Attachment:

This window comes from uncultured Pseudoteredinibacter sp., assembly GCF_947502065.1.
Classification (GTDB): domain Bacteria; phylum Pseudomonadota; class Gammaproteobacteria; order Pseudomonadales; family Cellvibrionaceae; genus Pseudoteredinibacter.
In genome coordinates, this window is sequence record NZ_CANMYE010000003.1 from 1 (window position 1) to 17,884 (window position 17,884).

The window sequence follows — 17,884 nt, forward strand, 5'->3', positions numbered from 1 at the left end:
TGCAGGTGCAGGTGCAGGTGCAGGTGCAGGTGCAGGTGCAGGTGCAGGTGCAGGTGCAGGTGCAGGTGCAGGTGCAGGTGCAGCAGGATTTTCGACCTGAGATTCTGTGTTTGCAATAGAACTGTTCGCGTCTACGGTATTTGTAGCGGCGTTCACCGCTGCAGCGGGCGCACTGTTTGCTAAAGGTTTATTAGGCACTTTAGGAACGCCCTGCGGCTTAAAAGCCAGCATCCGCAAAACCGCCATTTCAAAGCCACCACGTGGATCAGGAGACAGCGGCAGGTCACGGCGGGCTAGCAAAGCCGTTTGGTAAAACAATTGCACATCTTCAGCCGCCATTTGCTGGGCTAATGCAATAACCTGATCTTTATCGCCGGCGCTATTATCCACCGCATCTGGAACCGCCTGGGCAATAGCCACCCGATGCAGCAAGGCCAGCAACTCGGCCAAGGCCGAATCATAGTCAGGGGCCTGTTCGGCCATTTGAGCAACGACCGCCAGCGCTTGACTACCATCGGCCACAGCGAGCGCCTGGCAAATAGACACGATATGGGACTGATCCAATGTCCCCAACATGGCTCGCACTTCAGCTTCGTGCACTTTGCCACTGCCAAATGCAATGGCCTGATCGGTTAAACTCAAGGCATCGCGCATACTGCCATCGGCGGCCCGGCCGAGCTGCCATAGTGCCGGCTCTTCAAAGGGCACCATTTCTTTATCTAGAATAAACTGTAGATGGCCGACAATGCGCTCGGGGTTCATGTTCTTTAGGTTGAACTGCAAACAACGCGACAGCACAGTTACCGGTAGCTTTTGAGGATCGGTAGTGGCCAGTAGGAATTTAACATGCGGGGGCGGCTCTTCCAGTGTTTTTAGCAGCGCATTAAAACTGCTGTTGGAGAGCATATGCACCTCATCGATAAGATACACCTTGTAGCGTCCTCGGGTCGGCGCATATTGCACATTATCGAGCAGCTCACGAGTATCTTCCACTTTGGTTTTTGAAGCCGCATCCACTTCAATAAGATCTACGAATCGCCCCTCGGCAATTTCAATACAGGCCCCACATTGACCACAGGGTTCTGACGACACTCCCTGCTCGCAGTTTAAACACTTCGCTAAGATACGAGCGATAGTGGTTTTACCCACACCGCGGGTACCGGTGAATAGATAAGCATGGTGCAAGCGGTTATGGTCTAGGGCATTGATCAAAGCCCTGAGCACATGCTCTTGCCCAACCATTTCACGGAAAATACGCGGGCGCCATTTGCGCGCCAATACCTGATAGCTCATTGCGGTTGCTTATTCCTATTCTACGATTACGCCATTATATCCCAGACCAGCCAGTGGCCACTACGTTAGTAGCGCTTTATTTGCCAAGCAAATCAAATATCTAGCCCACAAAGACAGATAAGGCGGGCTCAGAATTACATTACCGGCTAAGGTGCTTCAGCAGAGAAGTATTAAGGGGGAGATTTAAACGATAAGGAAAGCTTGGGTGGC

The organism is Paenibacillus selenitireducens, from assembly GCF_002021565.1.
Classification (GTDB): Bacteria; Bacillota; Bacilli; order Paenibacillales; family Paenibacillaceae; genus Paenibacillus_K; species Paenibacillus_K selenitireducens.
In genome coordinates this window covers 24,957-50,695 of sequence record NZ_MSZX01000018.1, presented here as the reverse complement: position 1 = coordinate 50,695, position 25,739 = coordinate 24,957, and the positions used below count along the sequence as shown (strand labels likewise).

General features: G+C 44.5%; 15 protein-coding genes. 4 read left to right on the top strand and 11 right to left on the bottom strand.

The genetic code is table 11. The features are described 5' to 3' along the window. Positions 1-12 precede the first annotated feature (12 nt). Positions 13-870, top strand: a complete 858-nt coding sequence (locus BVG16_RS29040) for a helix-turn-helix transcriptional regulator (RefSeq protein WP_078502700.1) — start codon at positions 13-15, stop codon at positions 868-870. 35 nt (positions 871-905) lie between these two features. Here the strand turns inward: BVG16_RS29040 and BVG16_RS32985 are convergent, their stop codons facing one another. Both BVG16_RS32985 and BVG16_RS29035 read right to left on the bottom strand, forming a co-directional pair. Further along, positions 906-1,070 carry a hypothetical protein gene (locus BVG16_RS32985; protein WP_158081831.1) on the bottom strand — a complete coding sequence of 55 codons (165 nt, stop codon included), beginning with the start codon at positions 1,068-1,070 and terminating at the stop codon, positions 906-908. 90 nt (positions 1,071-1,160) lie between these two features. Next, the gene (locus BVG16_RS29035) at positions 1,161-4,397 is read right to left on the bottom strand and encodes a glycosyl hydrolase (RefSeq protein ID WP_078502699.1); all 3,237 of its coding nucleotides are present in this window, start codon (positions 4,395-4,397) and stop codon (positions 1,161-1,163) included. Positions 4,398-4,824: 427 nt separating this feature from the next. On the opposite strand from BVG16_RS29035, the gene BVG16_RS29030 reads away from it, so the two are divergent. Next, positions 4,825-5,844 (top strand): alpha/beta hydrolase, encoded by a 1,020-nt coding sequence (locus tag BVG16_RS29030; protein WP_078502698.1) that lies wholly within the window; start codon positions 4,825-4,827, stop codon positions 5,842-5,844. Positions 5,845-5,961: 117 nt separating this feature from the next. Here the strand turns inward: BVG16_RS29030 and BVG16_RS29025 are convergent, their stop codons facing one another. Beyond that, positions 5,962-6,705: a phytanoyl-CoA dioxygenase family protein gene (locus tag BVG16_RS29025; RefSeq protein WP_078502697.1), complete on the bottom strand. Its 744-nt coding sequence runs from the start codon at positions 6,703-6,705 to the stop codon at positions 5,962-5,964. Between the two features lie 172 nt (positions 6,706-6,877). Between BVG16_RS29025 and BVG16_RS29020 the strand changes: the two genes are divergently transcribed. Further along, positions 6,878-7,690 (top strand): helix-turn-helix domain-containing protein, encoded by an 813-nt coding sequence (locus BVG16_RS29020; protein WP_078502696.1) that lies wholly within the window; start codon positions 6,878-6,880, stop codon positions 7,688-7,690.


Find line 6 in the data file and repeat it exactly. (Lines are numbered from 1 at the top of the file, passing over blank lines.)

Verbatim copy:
The organism is Paenibacillus selenitireducens, from assembly GCF_002021565.1.